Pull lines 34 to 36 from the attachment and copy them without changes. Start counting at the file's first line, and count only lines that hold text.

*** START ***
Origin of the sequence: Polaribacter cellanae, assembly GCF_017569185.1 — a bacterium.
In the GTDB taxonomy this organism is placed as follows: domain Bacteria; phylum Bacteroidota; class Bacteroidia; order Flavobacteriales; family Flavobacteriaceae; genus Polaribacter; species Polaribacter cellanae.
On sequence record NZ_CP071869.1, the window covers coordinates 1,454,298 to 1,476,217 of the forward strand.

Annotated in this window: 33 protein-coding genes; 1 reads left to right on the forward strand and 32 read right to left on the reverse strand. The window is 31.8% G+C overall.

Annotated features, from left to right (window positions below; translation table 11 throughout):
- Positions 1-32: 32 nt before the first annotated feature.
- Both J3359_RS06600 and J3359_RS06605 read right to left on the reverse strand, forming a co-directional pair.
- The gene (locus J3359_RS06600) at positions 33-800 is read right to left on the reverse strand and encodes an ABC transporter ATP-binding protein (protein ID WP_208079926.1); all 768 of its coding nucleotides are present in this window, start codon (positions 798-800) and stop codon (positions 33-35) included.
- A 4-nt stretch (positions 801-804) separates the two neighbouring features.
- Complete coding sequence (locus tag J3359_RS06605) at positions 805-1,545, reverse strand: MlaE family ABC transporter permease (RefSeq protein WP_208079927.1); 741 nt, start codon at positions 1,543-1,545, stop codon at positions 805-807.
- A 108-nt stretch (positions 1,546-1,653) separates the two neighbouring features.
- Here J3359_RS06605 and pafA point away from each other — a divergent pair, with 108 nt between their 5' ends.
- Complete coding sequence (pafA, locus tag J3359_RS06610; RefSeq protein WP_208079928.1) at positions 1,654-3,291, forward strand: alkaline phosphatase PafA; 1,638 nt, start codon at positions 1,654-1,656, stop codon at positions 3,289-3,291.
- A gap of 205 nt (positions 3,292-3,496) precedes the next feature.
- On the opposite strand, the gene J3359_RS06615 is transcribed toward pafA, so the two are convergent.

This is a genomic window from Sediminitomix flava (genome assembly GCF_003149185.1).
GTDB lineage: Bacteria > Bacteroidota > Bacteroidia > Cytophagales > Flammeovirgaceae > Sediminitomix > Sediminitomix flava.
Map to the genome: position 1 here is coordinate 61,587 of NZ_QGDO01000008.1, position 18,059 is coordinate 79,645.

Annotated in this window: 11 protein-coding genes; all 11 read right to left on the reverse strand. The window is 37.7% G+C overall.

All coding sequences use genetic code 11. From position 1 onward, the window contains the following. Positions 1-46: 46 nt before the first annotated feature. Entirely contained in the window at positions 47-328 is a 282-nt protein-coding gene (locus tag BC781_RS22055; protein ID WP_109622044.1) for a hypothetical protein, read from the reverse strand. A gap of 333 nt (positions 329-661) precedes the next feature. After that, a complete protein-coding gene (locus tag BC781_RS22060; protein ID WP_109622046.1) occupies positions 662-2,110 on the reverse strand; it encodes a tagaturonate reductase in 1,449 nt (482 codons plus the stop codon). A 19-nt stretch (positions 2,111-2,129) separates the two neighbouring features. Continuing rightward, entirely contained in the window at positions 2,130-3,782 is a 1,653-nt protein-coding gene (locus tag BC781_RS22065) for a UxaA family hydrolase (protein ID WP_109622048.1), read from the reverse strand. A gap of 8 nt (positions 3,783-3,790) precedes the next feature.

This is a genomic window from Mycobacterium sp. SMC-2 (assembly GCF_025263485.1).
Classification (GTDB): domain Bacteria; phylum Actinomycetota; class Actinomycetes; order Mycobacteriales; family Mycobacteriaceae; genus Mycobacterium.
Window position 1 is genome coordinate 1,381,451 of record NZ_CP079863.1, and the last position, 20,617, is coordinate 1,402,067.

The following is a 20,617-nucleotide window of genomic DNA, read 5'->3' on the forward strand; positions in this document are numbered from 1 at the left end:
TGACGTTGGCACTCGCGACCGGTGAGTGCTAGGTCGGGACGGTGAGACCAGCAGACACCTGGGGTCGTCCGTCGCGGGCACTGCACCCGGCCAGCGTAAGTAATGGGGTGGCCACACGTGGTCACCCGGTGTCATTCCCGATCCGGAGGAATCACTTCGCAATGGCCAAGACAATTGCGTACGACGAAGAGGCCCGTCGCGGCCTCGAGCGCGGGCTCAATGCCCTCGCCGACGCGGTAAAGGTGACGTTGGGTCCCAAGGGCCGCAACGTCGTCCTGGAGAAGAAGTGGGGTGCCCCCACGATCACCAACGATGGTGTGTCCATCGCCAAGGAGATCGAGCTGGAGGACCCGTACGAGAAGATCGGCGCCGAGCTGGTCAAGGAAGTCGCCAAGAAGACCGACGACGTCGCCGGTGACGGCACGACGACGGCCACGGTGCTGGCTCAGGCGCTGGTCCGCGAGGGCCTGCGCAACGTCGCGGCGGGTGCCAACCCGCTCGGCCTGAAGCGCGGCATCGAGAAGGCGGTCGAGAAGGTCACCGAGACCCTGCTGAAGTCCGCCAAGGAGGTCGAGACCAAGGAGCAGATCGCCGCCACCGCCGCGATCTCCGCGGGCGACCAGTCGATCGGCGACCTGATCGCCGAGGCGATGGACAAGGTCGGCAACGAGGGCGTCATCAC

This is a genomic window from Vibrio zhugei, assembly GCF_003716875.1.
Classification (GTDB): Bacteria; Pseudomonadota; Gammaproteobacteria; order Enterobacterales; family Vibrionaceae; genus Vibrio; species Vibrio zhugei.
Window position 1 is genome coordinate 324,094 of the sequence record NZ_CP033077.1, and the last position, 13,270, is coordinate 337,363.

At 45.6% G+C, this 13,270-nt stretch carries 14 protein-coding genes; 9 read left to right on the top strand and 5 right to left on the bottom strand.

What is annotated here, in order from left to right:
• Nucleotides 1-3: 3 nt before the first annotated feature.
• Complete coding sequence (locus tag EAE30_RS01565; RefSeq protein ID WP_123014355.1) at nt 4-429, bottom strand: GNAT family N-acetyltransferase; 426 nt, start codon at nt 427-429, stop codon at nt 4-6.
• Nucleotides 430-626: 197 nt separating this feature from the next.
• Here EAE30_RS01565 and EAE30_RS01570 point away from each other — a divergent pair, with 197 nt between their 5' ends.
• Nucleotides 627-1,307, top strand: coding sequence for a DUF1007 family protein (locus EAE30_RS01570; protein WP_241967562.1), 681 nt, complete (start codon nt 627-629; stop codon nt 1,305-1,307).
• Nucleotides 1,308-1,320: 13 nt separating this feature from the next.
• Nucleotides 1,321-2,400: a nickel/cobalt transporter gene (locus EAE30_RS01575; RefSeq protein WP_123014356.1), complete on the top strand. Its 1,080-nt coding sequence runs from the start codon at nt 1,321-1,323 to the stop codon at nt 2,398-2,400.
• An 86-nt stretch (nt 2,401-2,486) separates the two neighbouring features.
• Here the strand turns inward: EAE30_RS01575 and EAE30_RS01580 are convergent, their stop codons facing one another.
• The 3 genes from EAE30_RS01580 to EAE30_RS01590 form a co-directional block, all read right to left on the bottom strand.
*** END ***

• Here EAE30_RS01565 and EAE30_RS01570 point away from each other — a divergent pair, with 197 nt between their 5' ends.
• Nucleotides 627-1,307, top strand: coding sequence for a DUF1007 family protein (locus EAE30_RS01570; protein WP_241967562.1), 681 nt, complete (start codon nt 627-629; stop codon nt 1,305-1,307).
• Nucleotides 1,308-1,320: 13 nt separating this feature from the next.